General Information

WISP aims to create collaborative learning environments where undergraduate women can thrive in science, technology, engineering and mathematics (STEM).

Interested in Becoming a Mentor?

All tenured, tenure-track, and research-track faculty at the college and professional schools can supervise WISP internships. Graduate students and post-doctoral fellow may assist faculty in mentoring students.

How to get started

Another way to support students

Faculty can also become involved by sharing their experiences as a scientist, meeting with groups of students.

About the Program

Student eligibility

  • First-year women can apply in all STEM disciplines.
  • Sophomore women can apply in STEM disciplines with female under-representation nationally (chemistry, computer science, engineering, math, and physics).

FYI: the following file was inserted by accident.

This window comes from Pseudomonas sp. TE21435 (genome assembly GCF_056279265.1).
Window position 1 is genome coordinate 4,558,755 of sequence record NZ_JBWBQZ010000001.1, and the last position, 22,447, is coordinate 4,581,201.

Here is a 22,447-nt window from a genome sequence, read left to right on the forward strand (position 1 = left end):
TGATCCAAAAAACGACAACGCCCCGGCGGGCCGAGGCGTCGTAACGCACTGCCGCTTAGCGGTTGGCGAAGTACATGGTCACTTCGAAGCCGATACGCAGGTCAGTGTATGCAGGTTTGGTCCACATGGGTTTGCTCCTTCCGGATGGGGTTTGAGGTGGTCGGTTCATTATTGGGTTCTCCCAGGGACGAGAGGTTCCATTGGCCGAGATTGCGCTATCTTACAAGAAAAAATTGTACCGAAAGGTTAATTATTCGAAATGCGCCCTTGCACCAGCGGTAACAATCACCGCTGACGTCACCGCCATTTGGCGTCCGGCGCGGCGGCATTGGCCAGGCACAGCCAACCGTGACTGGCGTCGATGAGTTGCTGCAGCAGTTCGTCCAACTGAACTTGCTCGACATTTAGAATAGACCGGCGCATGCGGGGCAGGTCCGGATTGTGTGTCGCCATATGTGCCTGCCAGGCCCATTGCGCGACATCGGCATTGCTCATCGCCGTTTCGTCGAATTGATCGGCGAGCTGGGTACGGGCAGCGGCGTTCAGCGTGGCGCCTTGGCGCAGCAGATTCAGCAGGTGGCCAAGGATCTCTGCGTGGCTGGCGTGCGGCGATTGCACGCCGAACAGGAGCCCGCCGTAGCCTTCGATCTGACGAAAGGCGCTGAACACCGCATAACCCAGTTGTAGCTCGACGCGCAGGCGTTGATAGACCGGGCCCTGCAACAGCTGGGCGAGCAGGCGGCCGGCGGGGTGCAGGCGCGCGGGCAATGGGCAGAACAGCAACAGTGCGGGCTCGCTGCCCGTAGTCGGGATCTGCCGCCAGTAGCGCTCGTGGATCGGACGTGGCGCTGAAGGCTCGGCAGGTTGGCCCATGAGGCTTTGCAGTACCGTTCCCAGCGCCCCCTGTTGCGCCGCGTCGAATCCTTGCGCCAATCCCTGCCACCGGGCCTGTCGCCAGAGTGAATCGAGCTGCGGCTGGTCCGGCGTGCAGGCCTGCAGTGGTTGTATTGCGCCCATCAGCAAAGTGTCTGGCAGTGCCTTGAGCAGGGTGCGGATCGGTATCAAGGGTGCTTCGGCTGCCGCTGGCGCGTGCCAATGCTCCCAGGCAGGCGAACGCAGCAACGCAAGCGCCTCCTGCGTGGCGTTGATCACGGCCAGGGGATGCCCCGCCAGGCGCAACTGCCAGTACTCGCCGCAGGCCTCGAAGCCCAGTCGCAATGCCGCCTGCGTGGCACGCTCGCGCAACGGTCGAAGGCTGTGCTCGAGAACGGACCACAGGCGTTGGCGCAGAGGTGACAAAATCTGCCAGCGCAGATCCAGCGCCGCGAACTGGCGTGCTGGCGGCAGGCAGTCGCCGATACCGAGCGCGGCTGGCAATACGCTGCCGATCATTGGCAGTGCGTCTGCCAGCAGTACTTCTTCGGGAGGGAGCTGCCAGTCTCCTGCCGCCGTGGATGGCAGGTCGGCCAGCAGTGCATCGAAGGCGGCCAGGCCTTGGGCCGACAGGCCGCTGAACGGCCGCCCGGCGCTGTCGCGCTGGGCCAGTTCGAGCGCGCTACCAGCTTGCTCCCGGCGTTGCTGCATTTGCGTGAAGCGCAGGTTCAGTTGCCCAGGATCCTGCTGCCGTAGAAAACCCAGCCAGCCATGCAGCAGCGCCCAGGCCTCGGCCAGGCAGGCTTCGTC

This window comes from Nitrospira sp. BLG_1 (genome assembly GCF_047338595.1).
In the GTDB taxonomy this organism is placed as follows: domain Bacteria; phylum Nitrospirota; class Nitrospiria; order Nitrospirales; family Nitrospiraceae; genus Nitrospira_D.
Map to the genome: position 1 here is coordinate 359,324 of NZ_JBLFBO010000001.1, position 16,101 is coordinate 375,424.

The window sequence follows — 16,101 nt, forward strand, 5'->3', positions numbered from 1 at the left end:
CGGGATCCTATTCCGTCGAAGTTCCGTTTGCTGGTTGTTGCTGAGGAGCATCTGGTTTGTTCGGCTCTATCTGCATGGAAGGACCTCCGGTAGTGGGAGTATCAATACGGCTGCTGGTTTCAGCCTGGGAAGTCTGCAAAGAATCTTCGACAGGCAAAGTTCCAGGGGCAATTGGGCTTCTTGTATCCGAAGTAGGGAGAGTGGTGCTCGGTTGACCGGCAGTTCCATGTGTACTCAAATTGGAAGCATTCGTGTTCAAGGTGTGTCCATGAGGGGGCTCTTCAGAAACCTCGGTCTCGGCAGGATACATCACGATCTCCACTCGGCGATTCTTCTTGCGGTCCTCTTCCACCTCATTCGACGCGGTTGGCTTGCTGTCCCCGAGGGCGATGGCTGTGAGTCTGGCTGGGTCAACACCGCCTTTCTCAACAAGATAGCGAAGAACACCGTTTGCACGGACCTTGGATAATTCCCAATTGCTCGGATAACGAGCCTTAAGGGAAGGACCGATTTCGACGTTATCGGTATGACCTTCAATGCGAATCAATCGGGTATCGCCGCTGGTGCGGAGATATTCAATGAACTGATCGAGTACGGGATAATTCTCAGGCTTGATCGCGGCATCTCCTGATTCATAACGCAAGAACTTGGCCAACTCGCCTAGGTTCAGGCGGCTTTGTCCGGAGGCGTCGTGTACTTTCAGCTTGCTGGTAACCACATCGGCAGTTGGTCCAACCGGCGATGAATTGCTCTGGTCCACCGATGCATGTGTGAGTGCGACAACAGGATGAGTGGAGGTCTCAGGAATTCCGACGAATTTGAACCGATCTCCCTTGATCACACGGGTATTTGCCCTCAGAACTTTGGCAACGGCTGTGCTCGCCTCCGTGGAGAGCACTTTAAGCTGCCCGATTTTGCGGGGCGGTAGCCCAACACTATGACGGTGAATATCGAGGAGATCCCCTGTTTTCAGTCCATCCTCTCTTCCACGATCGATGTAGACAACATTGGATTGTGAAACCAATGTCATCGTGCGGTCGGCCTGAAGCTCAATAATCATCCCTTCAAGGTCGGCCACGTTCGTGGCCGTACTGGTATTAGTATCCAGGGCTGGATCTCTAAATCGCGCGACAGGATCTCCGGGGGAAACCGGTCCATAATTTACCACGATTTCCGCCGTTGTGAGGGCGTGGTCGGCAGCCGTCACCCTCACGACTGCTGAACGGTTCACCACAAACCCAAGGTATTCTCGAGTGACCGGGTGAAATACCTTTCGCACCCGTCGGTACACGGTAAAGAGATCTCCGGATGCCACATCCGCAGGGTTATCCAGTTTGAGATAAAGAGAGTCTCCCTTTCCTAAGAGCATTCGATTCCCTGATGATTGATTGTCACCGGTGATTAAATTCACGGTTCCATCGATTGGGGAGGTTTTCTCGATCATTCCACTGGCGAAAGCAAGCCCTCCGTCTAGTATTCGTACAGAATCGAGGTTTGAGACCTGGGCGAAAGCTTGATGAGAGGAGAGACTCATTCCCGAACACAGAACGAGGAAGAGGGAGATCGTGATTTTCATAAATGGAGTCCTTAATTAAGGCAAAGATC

Research schedule

  • Interns work 6-10 hours/week during winter and spring terms. Sophomore interns may participate for one or both of these terms depending on their D-plans.

Culminating experience

  • Interns present research posters at the Karen E. Wetterhahn Science Symposium in May.

Funding

  • Interns receive an hourly wage up to a $2000 maximum for two terms.
  • WISP can fund a limited number of students per year (generally a maximum of 2 per faculty mentor).
  • Faculty who have funding available can support their own intern(s) so that more students can participate.
  • Students who arrange to work with a faculty mentor independent of the matching process are not eligible for WISP funding but may participate in the program if the faculty mentor has funds to pay their wages.